FELLOW OF THE WEEK: NICOLETTE POCIUS


unnamedNicolette is a First Year Fellow serving at Northeastern University Marine Science Center 
as The Beach Sisters Program Fellow!

1. What inspired you to do a year of service? 

I have had a heart for service for many years, and have volunteered with multiple organizations.  I was involved in the Catholic Student Organization at my college, and was fortunate to have a leader who was passionate about social justice and volunteerism.  Her passion inspired me; however, the amount of service that I have done has gradually decreased over the past several years.  I began to feel that I was lacking something from my life and yearned to be in a place where I could truly make a difference.  Thus, I decided to search for a new position.
When I first saw the description for the Beach Sisters Coordinator at Northeastern Marine Science Center, I felt like the job had been written with me in mind.  I studied Marine and Freshwater Biology in college, and have a love for education.  The Beach Sisters Coordinator position combines these passions and enables me to give back.  I started my year of service with a renewed sense of purpose and the determination to make a difference.

2. Describe your favorite project at your host site this year.

I have the great fortune of working with girls that are a variety of ages.  I work closely with six teenage peer leaders, who lead programming for teenagers, middle school children, and elementary school children.  One of my favorite programs was a lesson that we did with the middle school girls.  The program involved four different stations, at which the girls learned about temperature, pressure, light, and salinity in the ocean.  The peer leaders did an amazing job leading the program, and the middle school girls had an incredible time doing hands-on science.  The following day I saw some of the middle school girls doing science homework and asked them how they were doing.  One girl responded that she hated science.  I was incredibly surprised and when she saw my face she responded that she didn’t hate my science- she loved my science!  That was an incredible compliment and made me realize that I am truly making a difference.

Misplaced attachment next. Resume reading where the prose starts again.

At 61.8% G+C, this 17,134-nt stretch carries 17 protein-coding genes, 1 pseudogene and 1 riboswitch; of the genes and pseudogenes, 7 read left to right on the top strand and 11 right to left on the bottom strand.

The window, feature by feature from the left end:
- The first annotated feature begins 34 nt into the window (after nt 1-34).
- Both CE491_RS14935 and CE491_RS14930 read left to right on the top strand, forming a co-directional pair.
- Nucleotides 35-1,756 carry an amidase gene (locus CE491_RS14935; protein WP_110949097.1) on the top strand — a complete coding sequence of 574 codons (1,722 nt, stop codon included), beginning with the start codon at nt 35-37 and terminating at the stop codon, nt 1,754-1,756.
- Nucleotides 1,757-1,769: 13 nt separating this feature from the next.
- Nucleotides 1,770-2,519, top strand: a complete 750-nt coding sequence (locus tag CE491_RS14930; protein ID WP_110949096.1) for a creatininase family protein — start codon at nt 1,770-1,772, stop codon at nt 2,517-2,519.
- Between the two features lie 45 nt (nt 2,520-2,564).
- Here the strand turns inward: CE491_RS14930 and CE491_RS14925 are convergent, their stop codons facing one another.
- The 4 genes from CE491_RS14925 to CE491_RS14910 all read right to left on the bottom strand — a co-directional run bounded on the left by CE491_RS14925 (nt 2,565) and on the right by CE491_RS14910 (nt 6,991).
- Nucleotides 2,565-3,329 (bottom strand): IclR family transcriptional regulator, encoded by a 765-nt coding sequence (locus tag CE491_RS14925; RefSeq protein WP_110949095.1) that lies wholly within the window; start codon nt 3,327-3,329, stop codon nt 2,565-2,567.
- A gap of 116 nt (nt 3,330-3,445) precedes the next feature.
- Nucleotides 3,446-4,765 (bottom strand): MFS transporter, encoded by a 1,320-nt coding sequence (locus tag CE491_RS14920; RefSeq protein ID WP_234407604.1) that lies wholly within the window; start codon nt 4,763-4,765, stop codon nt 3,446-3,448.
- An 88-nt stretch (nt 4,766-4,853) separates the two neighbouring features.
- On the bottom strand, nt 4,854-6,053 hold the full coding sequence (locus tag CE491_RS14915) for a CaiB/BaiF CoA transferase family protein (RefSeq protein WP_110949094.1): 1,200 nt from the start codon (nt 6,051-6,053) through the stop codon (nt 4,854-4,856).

3.Share an inspirational quote that is meaningful to you and why.

“What you do makes a difference, and you have to decide what kind of difference you want to make.” -Jane Goodall
Jane Goodall has been one of my heroes for over fifteen years.  Her work is an inspiration and a testament to the difference that one person can make.  Jane decided to make a difference for chimpanzees and other primates, and has been a champion for conservation and animal rights issues.  Like Jane, I want to make a difference.  I know that my position with the Massachusetts Promise Fellowship has put me in the place where I can truly make a difference in the lives of many girls.

4. What do you do to practice self-care?

Prior to my fellowship, I had never heard of the term “self-care.”  I understood the importance of taking time for oneself, but not the necessity.  Now that I am serving, I have come to understand that in order to truly give myself to my service, I need to take time for myself to recharge and refill my “reserves.”

One of the ways that I practice self care is by playing roller derby with Boston Roller Derby. I’ve played roller derby for about a year and a half, and started playing with the 10th Mountain Roller Dolls, in Colorado.  I absolutely love playing roller derby- it’s a great way to release stress!

Spending time outdoors is another great form of self care for me.  I love to explore nature, regardless of the season, and in the winter I use skiing as a form of self care.  Skiing is one of my passions and prior to my fellowship I worked as a ski instructor for five years.

5. What is the funniest thing a young person has ever said to you?

I’ve worked with youth for many years, and have heard many funny things.  Last winter I rode the chair lift with a five year old skier.  The child was talking about his dogs and said he had a chocolate lab and a vanilla lab (as opposed to a yellow/white lab).  I burst out laughing when I heard that!

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